Child and adolescent obesity: prevalence and risk factors in a rural South Africa population

Craig, Eva M. (2013) Child and adolescent obesity: prevalence and risk factors in a rural South Africa population. PhD thesis, University of Glasgow.

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The World Health Organization estimates that 22 million children worldwide aged <5 years are overweight and highlights tackling childhood obesity as an urgent priority. Childhood obesity is rising to epidemic proportions in the developing world, reflecting changing physical activity levels and dietary intakes, adding a significant public health burden to countries where undernutrition remains common. Interventions to prevent childhood obesity have had disappointing results, because the science and aetiology of obesity is poorly understood and prevention programmes have not targeted appropriate behaviours nor adequately engaged communities being studied.
The origins of obesity appear simple, excess energy intake and/or low energy levels expended on physical activity, leading to chronic energy imbalance. However, the problem is more complex with underlying societal, behavioural and genetic causes of energy imbalance remaining unclear. Obesity is driven by individual, household and community factors: research to date has concentrated on individual factors with almost no significant focus on higher level influences on obesity.
Findings from studies in developed countries are unlikely to be applicable to rural African settings where there is an increasing transition from a state of undernutrition to that of overnutrition. Few data exist on the prevalence of child and adolescent obesity from low and middle income countries like South Africa. This thesis aimed to determine the prevalence of overweight and obesity in children and adolescents (aged 7-15 years) within this population and to identify possible risk factors.
Participants and Methods
The study was cross-sectional and involved collecting primary data in local schools. A total of 1,519 subjects were recruited from three age groups (approximately 500 from each age group 7, 11 and 15 years). Participants were recruited from school grades 1, 5 and 9 corresponding to the ages 7, 11 and 15 years respectively. The study comprised two parts, a main cross-sectional study and a further study including a sub-sample of the participants. In the main cross-sectional study anthropometric measurements (height,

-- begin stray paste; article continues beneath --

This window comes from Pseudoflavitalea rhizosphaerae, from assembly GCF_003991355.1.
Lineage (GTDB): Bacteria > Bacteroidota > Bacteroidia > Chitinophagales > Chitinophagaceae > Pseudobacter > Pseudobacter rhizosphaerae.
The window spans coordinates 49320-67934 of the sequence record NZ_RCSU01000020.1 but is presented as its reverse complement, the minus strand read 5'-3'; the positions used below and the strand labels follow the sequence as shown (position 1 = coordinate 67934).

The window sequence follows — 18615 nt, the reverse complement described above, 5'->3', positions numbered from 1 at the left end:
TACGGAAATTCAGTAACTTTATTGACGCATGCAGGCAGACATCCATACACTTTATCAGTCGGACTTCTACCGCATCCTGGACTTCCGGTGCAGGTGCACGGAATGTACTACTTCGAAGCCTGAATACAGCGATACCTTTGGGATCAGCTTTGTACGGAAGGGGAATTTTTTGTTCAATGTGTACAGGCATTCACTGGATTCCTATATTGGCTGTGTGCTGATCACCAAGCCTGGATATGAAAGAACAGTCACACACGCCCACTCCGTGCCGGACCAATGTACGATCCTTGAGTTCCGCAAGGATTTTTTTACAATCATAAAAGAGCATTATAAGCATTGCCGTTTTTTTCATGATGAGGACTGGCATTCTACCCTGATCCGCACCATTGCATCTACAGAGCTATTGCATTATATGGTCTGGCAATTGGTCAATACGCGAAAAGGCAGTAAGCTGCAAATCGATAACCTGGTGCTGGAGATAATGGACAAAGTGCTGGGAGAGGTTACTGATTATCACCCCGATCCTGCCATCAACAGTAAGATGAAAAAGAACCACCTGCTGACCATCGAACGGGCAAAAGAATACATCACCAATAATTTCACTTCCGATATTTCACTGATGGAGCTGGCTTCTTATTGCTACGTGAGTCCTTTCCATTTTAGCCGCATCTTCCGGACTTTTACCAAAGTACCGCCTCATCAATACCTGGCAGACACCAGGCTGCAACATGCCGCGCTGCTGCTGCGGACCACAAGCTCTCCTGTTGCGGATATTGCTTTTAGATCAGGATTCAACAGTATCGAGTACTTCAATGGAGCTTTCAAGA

weight, mid-upper arm circumference and body fat) were performed on all the participants and a lifestyle questionnaire administered (questions related to water collection, travel to school, TV watching and sport participation). The study took place in a demographic surveillance area and data collected from participants was linked with their household/community data to allow analysis of variables associated with overweight/overfat status.
150 participants were randomly selected from the main study (50 from each age group 7, 11 and 15 years) and invited to take part in a sub-sample study which included objective measurement of physical activity (7 days accelerometry) and dietary assessment (2 x 24 hour multiple pass recall assessments) on each participant.
Main Findings
Prevalence of overweight and obesity was higher in girls than boys and was highest in the oldest age groups for females. Using the Cole/IOTF BMI for age reference combined overweight and obesity was 23% in grade 9 females compared to only 6% in boys in the same grade (p<0.01).
The lifestyle questionnaire revealed high levels of water collection, active commuting and TV watching (all

Item Type: Thesis (PhD)
Qualification Level: Doctoral
Keywords: Child, Adolescent, Overweight, Obesity, Diet, Physical Activity, Anthropometry
Subjects: R Medicine > RJ Pediatrics > RJ101 Child Health. Child health services
Colleges/Schools: College of Medical Veterinary and Life Sciences
Supervisor's Name: Bland, Dr Ruth
Date of Award: 2013
Depositing User: Mrs Eva Craig
Unique ID: glathesis:2013-5176
Copyright: Copyright of this thesis is held by the author.
Date Deposited: 19 Jun 2014 11:01
Last Modified: 19 Jun 2014 11:02

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